My March in remembrance of the Peterloo massacre.

On Sunday I, along with hundreds from around the greater Manchester area marched in commemoration of those who were injured and killed at what is now known as The Peterloo massacre. I walked nine miles wearing unsuitable footwear, but I felt that it was necessary to pay homage to those that passed away at Peterloo. Growing up in a town not far from Manchester, I have always been aware of the Peterloo Massacre and the injustices thrown at innocent people that day. 

On the 16th of August 1819 an estimated 18 people, including a woman and a child died from cuts from a sabar and trampling. 7000 men, women and children received serious injuries, many never recovered from them and they continued to suffer for the rest of their lives. 

Crowds began to gather on the morning of The 16th of August. Whole families attended from all over the north west. This was intended to be a peaceful demonstration, and many brought picnics to eat whilst sitting on what was known as petersfields Manchester. They marched great distances in protest mainly because of the disastrous corn laws which made making bread unaffordable. At that time fewer than 2% of the population had the vote, so this was their way of saying peacefully that they weren’t happy. Many were wearing their Sunday best and behaved with great dignity. They weren’t violent thugs, they were good people trying to make a peaceful stand. 

They had speakers planned, the key speaker being Henry Hunt. He stood on a cart. Not everyone could hear him due to the amount of people attending. People were holding banners which said words such as equal restoration , reform, love and universal sufferage. Many of the banners contained the red cap of Liberty, which was seen as a very powerful symbol. 

As you can imagine the authorities weren’t happy. Local magistrates were watching from a a window near the field. They panicked, even though the event was a very peaceful one. Without much thought they read the crowd the riot act, but the crowd was that large, not many were able to hear and they made no effort to tell people. 

At that moment 600 Hussars, several hundred infantrymen, an artillery unit packed with two six pounder guns, 400 men of the Cheshire cavalry and 400 special countable waited in reserve in buildings surrounding the field. The local yeomanry were given the task of arresting the speakers, so head by Captain Hugh Brieley and Major Thomas Trafford, who were essentially a parliamentary force drawn from the ranks of the local mill and shop owners.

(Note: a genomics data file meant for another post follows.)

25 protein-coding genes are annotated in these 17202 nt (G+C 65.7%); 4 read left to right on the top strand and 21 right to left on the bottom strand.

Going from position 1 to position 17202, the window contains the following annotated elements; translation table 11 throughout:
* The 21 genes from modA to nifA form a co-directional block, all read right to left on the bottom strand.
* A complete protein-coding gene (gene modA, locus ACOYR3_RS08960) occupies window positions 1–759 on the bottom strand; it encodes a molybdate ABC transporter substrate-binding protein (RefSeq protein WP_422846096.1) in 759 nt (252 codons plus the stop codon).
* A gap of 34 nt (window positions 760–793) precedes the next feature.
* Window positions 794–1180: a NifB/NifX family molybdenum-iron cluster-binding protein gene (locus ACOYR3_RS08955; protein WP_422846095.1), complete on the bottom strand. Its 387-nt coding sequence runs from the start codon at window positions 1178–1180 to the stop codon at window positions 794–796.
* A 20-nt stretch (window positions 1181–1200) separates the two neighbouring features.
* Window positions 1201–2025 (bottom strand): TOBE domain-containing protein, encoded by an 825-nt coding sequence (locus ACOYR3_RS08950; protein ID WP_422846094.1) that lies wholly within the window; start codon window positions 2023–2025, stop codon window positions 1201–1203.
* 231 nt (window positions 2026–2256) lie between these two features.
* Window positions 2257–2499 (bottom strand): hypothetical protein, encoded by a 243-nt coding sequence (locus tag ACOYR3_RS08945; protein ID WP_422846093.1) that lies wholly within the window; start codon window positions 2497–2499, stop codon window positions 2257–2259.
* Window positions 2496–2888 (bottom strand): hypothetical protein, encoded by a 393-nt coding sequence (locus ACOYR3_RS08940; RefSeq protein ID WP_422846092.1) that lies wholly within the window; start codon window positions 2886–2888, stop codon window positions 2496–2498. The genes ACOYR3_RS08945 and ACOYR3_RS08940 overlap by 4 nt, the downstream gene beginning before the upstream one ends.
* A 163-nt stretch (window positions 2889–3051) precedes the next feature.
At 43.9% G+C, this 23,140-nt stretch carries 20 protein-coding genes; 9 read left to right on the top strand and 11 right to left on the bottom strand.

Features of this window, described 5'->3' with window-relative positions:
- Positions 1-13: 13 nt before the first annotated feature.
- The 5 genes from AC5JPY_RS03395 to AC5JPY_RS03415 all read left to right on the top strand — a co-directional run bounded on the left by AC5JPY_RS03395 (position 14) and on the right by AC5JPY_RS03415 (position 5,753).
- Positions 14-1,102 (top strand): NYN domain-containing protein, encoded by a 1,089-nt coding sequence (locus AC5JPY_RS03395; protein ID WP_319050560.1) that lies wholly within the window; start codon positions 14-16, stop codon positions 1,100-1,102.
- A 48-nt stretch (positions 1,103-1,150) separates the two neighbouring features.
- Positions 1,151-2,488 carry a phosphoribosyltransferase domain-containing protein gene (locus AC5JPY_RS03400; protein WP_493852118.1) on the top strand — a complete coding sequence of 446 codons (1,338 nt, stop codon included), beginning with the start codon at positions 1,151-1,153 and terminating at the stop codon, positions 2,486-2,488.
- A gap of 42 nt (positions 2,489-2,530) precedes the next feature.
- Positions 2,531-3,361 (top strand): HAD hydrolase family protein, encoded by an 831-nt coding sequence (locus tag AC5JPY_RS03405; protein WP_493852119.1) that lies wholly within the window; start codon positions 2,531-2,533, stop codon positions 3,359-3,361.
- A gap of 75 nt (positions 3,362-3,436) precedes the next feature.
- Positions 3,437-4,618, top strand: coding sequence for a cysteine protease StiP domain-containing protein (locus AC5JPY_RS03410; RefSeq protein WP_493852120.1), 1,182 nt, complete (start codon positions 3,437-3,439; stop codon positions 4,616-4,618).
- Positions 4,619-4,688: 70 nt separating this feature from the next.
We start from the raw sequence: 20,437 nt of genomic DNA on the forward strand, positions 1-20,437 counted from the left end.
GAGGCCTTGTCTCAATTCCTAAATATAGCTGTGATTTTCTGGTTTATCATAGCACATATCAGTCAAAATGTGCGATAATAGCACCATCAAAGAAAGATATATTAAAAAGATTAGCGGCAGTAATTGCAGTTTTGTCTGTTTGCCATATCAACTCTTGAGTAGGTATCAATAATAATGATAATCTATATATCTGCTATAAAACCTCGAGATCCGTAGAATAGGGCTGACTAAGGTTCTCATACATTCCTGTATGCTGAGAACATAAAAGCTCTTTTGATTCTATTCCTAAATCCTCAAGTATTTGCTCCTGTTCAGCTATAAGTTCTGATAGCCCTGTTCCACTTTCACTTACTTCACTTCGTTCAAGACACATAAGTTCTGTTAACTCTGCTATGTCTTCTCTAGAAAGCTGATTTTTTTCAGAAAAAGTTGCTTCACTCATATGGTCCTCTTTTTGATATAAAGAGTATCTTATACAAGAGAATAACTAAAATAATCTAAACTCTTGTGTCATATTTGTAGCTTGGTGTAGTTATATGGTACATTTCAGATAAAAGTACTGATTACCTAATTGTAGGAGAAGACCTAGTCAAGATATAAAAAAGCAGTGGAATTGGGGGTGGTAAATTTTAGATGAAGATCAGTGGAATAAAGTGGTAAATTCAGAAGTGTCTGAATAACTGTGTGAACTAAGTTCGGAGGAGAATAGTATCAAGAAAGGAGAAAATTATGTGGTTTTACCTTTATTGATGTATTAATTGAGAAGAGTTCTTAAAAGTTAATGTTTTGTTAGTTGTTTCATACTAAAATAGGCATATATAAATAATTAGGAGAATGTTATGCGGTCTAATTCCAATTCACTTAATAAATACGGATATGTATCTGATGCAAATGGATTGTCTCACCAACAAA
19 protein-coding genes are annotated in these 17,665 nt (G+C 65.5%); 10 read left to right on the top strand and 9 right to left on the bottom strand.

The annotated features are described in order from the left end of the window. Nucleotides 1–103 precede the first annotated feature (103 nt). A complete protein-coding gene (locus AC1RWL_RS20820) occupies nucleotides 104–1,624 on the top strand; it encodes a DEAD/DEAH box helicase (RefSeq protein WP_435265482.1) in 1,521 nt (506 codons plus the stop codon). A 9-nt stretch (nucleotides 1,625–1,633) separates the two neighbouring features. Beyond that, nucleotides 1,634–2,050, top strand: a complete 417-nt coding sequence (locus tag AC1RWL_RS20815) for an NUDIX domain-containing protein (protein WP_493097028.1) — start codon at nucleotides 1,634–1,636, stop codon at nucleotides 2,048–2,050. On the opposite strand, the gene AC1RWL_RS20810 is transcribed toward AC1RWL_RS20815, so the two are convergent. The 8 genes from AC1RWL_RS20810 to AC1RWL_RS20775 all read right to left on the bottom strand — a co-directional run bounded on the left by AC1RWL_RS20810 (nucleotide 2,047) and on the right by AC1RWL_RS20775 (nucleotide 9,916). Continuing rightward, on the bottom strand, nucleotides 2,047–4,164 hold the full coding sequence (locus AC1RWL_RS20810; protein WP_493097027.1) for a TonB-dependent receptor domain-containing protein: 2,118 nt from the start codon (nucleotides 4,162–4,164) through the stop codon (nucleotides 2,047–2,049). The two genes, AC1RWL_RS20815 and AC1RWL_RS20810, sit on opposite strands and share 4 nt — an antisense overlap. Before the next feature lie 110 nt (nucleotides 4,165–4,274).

They then on horseback, fully armed with cutlasses and clubs proceeded to head towards the very large crowd. They were already biased against members of the crowd and wanted to settle scores this way. Issuing orders such as “There’s sexton, damn him run him through” 

They proceeded further and charged towards the crowd. The crowd had stood linking arms, trying to prevent the arrests, but it was to no avail. Their banners were struck down and they moved toward the crowd striking out at people. There are reports which state that the yeomanry were drunk which I fear only fuelled their violence. 

By 2pm,the field was a scene of carnage. Abandoned banners strewn everywhere and dead bodies lying on the field. Those injured waiting desperately for help. Journalists at the scene trying to report the event were arrested, and others who went in to report the days event were jailed. The businessman John Edwards Taylor went on to set up the guardian newspaper as a direct reaction as to what he had seen. 

The speakers and organisers were put on trial, and were first charged with high treason, which was reluctantly dropped by the prosecution. The hussars and magistrates responsible for slaying innocent people received a message of congratulations from the prince regent and were cleared of any wrong doing. 

So why do we continue to march and commemorate the day? 

The battle of Peterloo played a huge part in paving the way for ordinary people to win the right to vote. It lead to the Chartist Movement from which grew the trade union movement and it established the publishing the establishment of the Manchester guardian movement. The injustices and suffering inflicted at Peterloo played a critical part in the poorest getting the freedoms that we have today.